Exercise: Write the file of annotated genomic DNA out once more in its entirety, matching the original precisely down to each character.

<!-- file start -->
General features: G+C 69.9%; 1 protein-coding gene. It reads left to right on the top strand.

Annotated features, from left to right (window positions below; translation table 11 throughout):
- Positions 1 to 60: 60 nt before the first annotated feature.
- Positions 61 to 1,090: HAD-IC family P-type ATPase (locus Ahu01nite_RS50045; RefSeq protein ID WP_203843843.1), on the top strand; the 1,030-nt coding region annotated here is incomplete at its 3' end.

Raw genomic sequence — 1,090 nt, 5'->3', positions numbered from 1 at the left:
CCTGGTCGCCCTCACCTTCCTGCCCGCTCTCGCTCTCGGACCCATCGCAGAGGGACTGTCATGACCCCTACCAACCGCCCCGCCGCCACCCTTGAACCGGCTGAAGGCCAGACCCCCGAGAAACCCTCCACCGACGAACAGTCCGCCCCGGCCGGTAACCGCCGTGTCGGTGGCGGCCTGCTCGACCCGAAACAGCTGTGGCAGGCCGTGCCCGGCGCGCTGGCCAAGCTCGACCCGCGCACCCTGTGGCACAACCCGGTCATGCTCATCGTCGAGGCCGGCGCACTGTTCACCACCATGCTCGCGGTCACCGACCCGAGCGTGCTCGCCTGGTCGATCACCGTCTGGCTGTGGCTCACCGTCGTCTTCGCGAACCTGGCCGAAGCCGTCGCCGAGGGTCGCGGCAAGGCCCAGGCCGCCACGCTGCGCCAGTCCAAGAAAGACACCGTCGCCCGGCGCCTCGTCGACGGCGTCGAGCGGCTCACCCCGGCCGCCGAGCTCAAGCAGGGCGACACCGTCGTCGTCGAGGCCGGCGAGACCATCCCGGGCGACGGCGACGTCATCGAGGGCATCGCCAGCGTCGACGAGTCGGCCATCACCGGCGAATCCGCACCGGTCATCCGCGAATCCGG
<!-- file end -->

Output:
General features: G+C 69.9%; 1 protein-coding gene. It reads left to right on the top strand.

Annotated features, from left to right (window positions below; translation table 11 throughout):
- Positions 1 to 60: 60 nt before the first annotated feature.
- Positions 61 to 1,090: HAD-IC family P-type ATPase (locus Ahu01nite_RS50045; RefSeq protein ID WP_203843843.1), on the top strand; the 1,030-nt coding region annotated here is incomplete at its 3' end.

Raw genomic sequence — 1,090 nt, 5'->3', positions numbered from 1 at the left:
CCTGGTCGCCCTCACCTTCCTGCCCGCTCTCGCTCTCGGACCCATCGCAGAGGGACTGTCATGACCCCTACCAACCGCCCCGCCGCCACCCTTGAACCGGCTGAAGGCCAGACCCCCGAGAAACCCTCCACCGACGAACAGTCCGCCCCGGCCGGTAACCGCCGTGTCGGTGGCGGCCTGCTCGACCCGAAACAGCTGTGGCAGGCCGTGCCCGGCGCGCTGGCCAAGCTCGACCCGCGCACCCTGTGGCACAACCCGGTCATGCTCATCGTCGAGGCCGGCGCACTGTTCACCACCATGCTCGCGGTCACCGACCCGAGCGTGCTCGCCTGGTCGATCACCGTCTGGCTGTGGCTCACCGTCGTCTTCGCGAACCTGGCCGAAGCCGTCGCCGAGGGTCGCGGCAAGGCCCAGGCCGCCACGCTGCGCCAGTCCAAGAAAGACACCGTCGCCCGGCGCCTCGTCGACGGCGTCGAGCGGCTCACCCCGGCCGCCGAGCTCAAGCAGGGCGACACCGTCGTCGTCGAGGCCGGCGAGACCATCCCGGGCGACGGCGACGTCATCGAGGGCATCGCCAGCGTCGACGAGTCGGCCATCACCGGCGAATCCGCACCGGTCATCCGCGAATCCGG